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Nicola Sturgeon has told Jeremy Corbyn not to “bother picking up the phone” to ask the SNP to put him in government unless he backs an independence vote.
The Scottish first minister said she was in favour of removing Boris Johnson from office and holding an election.
But she said her backing for a future “progressive alliance” government relied on a deal to hold a referendum.
Ms Sturgeon also said she would seek UK government consent this year to hold a new independence vote.
‘Right to choose’
Mr Corbyn has said he does not think a new independence poll is “a good idea”, but has not ruled out allowing one.
Ms Sturgeon wants to hold a new vote in the second half of 2020, but has yet to ask UK ministers for the required “section 30” request to allow it.
She said it was not yet clear who the prime minister would be at that point.
She told the BBC’s Andrew Marr programme that she would be willing to oust the Conservatives in favour of a “progressive-type alliance”, but warned Mr Corbyn to not “even bother picking up the phone to me” unless he accepted “Scotland’s right to choose our own future”.
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Ms Sturgeon’s comments come as the SNP gathers in Aberdeen for its autumn conference, and at a pivotal moment in UK politics and the Brexit process.
Boris Johnson has repeatedly challenged other parties to support a snap general election, but opposition leaders want to rule out a no-deal Brexit first – and are divided on whether a fresh EU referendum should come before an election.
The SNP leader told Andrew Marr she was “ruling nothing out” in the coming weeks, but said an election would be the most realistic outcome due to the difficulty of leaving an interim government in place throughout a referendum campaign.
Should an election not produce a clear winner, Ms Sturgeon said the SNP “will not put the Tories in office and are not in favour of coalitions”.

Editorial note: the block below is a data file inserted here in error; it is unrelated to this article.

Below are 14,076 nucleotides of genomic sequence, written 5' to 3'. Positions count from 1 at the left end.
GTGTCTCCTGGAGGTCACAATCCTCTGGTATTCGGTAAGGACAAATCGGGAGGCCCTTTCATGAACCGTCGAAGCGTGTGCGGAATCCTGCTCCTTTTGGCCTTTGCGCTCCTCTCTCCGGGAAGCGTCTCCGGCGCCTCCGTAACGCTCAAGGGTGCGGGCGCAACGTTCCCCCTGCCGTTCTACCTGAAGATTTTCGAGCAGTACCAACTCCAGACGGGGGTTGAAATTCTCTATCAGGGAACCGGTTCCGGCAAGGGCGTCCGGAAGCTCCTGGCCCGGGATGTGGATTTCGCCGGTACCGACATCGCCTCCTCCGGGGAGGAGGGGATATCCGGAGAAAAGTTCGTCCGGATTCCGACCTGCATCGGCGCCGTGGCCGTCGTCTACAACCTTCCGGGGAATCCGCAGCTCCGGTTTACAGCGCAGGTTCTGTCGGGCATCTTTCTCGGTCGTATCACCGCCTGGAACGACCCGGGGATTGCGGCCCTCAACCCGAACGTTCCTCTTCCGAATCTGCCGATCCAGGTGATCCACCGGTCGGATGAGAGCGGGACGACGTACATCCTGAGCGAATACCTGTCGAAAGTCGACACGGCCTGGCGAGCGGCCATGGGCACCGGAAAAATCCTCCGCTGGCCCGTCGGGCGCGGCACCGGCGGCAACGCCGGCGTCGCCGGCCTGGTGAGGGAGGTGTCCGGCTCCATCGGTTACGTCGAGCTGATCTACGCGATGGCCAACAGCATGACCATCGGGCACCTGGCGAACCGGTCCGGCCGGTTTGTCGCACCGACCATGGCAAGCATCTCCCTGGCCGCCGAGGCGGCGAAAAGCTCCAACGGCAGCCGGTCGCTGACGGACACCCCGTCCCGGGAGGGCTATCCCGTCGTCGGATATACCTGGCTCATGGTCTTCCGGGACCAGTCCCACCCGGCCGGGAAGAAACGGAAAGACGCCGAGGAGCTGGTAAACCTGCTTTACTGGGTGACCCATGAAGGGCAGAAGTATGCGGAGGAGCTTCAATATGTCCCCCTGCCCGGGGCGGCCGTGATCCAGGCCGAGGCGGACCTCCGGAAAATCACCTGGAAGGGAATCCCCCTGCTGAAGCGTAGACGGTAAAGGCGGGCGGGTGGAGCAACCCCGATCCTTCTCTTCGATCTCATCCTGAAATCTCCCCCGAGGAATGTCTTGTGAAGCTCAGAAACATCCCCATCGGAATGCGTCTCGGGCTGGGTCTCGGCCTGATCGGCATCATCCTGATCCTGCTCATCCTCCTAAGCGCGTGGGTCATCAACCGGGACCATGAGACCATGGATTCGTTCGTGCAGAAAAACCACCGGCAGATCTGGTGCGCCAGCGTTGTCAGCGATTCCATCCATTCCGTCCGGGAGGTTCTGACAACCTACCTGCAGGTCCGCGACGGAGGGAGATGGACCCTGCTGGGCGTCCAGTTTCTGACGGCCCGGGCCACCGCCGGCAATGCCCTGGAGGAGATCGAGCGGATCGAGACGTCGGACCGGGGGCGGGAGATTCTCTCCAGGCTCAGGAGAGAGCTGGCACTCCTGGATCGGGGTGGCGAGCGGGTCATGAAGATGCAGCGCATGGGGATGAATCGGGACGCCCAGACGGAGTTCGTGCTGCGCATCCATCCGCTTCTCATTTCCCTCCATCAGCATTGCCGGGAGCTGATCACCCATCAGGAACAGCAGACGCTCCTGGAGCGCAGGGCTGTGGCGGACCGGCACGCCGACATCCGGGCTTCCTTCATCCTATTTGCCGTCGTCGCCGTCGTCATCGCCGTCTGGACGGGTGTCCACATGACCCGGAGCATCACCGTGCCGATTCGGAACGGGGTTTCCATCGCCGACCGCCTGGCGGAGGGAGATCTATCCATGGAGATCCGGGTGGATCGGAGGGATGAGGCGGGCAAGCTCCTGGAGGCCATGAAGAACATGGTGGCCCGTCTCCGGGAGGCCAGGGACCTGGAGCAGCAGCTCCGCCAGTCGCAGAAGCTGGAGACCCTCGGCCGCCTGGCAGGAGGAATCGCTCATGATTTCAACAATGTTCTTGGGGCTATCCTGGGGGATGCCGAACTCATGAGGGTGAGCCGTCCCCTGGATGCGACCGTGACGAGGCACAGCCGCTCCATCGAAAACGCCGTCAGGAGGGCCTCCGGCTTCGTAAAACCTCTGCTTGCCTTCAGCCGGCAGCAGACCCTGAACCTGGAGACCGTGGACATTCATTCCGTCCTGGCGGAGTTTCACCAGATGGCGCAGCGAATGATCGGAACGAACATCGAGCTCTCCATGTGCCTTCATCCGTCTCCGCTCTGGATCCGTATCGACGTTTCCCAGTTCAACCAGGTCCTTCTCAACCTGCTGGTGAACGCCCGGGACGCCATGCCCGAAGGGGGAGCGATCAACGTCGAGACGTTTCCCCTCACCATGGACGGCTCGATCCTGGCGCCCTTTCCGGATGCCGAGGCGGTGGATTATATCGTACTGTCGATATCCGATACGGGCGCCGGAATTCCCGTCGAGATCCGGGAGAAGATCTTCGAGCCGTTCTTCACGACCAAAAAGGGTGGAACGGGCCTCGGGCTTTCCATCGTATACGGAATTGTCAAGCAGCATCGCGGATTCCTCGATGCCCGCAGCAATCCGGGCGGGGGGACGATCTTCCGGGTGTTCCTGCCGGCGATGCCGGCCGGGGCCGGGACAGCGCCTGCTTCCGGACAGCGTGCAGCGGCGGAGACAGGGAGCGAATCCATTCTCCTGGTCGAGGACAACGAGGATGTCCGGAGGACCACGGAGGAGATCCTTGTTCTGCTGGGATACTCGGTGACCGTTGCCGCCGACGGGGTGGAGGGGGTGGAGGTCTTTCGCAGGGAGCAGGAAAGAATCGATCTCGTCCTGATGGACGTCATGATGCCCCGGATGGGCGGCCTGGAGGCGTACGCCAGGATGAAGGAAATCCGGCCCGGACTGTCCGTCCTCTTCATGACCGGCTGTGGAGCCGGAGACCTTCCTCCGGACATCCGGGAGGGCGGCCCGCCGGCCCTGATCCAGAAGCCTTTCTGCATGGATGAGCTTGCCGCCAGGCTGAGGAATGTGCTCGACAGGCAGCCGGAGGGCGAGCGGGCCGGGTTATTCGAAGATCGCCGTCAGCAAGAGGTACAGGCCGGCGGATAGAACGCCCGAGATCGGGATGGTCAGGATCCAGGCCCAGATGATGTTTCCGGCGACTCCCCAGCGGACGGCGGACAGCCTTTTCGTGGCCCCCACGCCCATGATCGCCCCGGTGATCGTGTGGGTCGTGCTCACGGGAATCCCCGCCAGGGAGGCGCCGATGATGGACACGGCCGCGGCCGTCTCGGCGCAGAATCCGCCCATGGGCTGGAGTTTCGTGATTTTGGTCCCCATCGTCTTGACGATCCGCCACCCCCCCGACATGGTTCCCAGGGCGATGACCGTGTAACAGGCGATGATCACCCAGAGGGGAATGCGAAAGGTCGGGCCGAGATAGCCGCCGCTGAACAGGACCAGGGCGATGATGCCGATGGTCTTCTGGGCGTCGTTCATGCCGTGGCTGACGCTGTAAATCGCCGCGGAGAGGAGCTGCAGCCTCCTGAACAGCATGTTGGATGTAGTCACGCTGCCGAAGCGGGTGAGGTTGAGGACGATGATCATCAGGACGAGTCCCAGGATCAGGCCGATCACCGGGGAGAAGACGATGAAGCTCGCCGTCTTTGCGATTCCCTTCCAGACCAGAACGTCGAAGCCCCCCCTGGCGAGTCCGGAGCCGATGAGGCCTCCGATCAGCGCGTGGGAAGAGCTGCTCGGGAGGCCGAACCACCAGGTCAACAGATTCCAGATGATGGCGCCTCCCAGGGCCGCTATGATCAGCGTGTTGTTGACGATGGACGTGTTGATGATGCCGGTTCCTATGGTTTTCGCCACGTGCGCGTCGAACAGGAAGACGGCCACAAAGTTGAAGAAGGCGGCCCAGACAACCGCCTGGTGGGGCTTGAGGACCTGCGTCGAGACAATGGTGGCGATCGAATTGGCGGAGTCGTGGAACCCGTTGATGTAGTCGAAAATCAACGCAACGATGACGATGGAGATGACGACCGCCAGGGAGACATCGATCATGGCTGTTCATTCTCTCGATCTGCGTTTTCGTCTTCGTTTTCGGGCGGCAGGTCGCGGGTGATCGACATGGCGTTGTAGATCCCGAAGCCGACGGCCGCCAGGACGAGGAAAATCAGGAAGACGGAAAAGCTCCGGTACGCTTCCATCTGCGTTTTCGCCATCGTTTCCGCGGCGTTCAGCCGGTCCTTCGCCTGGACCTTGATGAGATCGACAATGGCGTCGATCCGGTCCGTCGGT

However, she warned that votes from her MPs – currently the third-largest group at Westminster – would be contingent on the new prime minister giving the green light to an independence referendum.
She said: “We would favour a progressive-type alliance, but I would say this to Jeremy Corbyn or any Westminster leader who’s looking to the SNP for support – if you don’t accept Scotland’s right to choose our own future, at the time of our own choosing, don’t even bother picking up the phone to me.”
‘Matter of weeks’
Mr Corbyn has previously said Labour would not actively stand in the way of “indyref2”, but has indicated he would seek to delay it.
He said he would not agree to a vote “in the formative years of a Labour government”, while focusing on “central priorities” such as “sorting the Tory Brexit nightmare” and pursuing “transformative investment in Scotland’s people, communities and public services”.
This approach could see the independence vote pushed back beyond Ms Sturgeon’s preferred timetable in 2020, and past the Holyrood elections in 2021.
A “section 30” agreement is the same legal mechanism used to facilitate the 2014 Scottish independence referendum.
Ms Sturgeon said she would make a section 30 request “over the next matter of weeks – it is coming soon. But we don’t yet know who is likely to be in Downing Street – the situation is very fluid, and that is why I’ve chosen to do the preparations that are within our control and we’re getting on with that.”
The current UK government has repeatedly refused to countenance allowing a new independence vote, with Home Secretary Priti Patel telling the same programme that ministers were determined to “respect the result of referendums that took place previously”.
This has led some SNP members – including MPs, MSPs and councillors – to call for a “plan B”, such as securing a majority in an election or holding an unauthorised poll.
However, Ms Sturgeon ruled out such an approach, saying a legal and constitutional referendum was the only way forward.
She said: “If I thought there was any quicker way, an easier way, a plan B that would get us there quicker, I would have taken it by now.
“What we have to do is have a process that allows us to demonstrate that there is majority support in Scotland for independence, and we have to have a process that is legal and accepted, otherwise our independence will not be recognised.”
At the conference in Aberdeen, an attempt to add a debate on “plan B” to the agenda was voted down overwhelmingly.
Earlier, the party’s Westminster leader Ian Blackford told delegates that the SNP had prepared a motion of no confidence in Boris Johnson and his government.
Mr Blackford said the only way to put an end to the “chaos” was to have a general election.
He called on the leaders of the other opposition parties to act with the SNP, although he didn’t specify when they would bring the motion in Parliament.